And working with the Director David Leveaux?

He is brilliant as well. We are very different he has made me do things differently than I would normally do them. I found it a big challenge but very good for me and his end creation is fabulous. He was every good at letting Gareth and I add our input into the show. He was very good at including us in the teamwork of the creation of the show.

And Sinatra?

You just can't beat that music and his voice. You can't beat him singing his own songs.  I love his music; I've always loved his music, since I was a kid. This was something I was desperate to do. It's been a lovely journey the whole thing.

What were your first thoughts and impressions when you heard about this production?

I saw clips of the first show in New York and I wasn't that impressed it. Once I heard that David and Gareth were on the project and that we would be telling his story through dance and music and interacting with the screen instead of just being in front of them. We dance on the screen and we are behind it and come out of the screen. The technology is just mind blowing I have to say.

How did you go about getting this job?

I was asked to go in because of a producer I'd worked with on 'Anything Goes' and David's Agent was mine, so I was asked to go in. I think that word of mouth and seeing each others productions over the years might have helped

After a production opens how much involvement is there left for you?

I have an assistant called Nikki Woolaston who goes onto look after the show. I go in at least twice a month or as much as I can. I am very passionate about this show so I try to sneak in as much as I can.

         

What is your favorite moment in the show?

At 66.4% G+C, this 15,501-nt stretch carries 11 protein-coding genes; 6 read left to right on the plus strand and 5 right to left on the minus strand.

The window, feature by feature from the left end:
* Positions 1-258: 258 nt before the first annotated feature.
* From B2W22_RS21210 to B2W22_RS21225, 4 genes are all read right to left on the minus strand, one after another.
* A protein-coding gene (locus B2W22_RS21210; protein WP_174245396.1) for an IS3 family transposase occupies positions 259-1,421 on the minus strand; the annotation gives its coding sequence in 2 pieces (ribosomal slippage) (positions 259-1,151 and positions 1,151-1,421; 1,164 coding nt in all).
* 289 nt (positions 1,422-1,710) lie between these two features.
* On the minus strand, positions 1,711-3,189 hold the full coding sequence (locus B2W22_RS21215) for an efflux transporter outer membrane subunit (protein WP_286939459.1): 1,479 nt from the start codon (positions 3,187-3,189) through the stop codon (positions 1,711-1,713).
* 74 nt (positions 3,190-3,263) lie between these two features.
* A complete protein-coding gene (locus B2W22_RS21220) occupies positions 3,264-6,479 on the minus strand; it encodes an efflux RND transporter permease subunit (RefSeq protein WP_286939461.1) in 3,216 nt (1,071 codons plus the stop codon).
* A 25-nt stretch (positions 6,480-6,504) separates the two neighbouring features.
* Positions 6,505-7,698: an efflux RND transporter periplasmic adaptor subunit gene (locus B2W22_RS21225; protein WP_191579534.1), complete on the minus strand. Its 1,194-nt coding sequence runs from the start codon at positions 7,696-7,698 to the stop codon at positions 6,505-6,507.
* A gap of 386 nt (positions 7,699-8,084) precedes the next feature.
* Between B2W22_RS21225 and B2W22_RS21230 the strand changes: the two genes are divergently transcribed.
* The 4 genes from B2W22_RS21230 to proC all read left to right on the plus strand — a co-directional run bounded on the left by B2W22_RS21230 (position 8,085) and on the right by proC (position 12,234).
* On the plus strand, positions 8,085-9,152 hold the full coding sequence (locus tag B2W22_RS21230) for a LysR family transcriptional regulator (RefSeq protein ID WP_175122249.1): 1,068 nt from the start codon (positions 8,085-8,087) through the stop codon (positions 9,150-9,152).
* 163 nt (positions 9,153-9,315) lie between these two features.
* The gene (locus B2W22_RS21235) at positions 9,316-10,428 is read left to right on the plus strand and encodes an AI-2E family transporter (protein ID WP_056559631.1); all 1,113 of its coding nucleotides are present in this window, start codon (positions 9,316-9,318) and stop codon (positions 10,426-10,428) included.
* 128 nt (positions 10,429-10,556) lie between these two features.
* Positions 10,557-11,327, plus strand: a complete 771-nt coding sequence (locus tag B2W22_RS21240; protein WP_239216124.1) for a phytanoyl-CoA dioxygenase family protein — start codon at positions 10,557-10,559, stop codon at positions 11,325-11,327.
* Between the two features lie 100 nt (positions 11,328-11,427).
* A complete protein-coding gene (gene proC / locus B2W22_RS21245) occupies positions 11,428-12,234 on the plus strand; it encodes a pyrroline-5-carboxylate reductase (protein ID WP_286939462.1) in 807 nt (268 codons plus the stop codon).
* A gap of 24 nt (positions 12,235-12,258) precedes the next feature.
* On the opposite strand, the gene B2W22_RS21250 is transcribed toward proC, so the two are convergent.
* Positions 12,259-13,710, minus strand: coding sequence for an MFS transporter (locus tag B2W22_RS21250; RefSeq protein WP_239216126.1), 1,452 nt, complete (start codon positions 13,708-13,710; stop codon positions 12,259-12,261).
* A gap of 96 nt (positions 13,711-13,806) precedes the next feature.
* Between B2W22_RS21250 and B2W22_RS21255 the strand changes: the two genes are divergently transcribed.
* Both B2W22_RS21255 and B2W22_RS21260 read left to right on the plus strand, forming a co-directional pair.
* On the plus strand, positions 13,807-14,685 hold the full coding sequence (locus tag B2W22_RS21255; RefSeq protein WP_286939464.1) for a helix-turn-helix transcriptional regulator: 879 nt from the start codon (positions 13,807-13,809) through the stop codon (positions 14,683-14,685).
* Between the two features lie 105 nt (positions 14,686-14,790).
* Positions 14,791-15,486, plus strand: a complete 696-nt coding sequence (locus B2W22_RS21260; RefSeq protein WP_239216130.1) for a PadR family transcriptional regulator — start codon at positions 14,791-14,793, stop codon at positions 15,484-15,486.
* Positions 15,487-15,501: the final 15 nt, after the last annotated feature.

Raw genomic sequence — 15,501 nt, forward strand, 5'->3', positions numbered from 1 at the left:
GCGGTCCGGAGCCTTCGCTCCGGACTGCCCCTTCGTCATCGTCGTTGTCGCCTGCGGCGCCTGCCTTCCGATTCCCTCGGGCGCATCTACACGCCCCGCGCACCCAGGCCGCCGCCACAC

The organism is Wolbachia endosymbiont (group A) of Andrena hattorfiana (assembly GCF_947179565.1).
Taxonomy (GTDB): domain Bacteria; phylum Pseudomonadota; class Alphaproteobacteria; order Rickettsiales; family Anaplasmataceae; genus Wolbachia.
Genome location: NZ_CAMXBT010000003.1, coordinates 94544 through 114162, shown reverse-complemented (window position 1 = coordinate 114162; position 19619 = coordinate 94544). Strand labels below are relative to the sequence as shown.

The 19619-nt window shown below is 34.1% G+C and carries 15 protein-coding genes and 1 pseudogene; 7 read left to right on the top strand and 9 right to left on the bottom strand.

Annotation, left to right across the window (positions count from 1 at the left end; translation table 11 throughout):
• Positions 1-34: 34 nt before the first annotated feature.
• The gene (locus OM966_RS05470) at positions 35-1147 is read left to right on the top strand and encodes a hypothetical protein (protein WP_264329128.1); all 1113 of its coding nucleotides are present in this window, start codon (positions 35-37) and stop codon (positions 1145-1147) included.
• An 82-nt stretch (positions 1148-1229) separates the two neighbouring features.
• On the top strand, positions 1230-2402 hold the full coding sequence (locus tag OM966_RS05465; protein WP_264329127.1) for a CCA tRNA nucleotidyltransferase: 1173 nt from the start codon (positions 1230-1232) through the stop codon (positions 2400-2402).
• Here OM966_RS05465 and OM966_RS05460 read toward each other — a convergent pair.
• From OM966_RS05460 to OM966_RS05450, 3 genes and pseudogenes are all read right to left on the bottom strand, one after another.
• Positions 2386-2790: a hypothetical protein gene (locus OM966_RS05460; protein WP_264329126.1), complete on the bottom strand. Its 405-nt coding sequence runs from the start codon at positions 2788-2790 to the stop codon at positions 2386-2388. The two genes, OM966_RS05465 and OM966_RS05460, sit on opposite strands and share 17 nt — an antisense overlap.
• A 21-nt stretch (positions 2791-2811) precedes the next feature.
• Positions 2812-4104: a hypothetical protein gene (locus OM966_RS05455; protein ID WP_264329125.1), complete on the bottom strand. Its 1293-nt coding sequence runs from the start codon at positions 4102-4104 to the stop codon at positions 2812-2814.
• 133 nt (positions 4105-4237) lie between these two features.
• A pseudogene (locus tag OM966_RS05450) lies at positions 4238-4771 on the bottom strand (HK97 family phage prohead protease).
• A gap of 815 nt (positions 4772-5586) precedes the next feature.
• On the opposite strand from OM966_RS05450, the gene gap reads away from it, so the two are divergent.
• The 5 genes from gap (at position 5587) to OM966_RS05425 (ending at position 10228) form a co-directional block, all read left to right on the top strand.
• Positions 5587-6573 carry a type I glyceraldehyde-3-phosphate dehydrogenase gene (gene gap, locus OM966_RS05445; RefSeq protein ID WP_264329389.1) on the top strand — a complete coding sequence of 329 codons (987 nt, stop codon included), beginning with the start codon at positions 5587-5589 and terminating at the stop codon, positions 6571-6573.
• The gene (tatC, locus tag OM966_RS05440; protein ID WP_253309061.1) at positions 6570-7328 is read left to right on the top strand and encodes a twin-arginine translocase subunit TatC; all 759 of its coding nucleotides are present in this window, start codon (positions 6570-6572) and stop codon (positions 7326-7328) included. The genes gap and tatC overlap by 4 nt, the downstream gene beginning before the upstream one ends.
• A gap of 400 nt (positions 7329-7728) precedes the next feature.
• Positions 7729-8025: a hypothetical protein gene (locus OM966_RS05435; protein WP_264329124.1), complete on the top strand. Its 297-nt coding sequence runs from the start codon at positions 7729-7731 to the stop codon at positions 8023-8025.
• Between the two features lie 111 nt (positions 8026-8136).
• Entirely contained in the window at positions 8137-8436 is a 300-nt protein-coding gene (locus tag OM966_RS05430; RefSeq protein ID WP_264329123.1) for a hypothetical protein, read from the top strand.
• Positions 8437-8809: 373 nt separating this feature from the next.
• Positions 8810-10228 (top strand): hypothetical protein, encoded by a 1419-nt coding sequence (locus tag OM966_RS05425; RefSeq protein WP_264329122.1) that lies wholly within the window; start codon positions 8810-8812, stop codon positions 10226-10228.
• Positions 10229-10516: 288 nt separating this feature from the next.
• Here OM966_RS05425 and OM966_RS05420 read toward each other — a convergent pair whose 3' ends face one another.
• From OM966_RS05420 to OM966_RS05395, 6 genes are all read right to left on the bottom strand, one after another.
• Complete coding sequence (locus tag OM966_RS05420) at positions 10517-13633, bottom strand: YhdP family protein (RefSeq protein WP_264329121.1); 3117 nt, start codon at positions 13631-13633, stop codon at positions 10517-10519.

Quite a few actually the Hawaiian War Chant because it is sheer dance, it is very exciting and New York, New York is great. When I first started it to choreograph that number I didn't like doing it very much and now I really like it.

What was your greatest challenge?

The whole thing is big challenge where the screens are concerned. The whole thing has been an exciting challenge, just trying to get it all to work together and make it a slick evening. And I think that's what we have achieved, hopefully.

What three things would you take to a deserted island?

Music because I love listening to music and its escapism, a video and films. Is that two or three things?

Let's call it two, because if we have electricity on the deserted island we can say those are two things.

So, music, a video and films, and my partner.

 

Talking with Emma Woods:

Please tell us a bit about yourself:

I am the ensemble dance captain for Sinatra at the London Palladium. I started dancing at 3 years old and began professional training at 16. I started working in professional theatre in 1998 across Europe, the U.K. and in the States in Reno.

         

What did you do in Reno?

'Spirit Of The Dance' at the El Dorado.

Where are you from?

Bournemouth on south coast of England I left there at 16 to train in Manchester.

Married or single?

Single

Family?

Mom and Dad they still live in Bournesmouth.

Have they been to see the show yet?

Yes on opening night.

What were their thoughts?

They loved it. They were so emotional. Just ecstatic, loved being part of the opening night and thought everyone was sensational.

Do you consider yourself more of a dancer, singer or actress?

I trained first and foremost in dancing but now I consider myself all three.

This is not your first West End production what was your first show?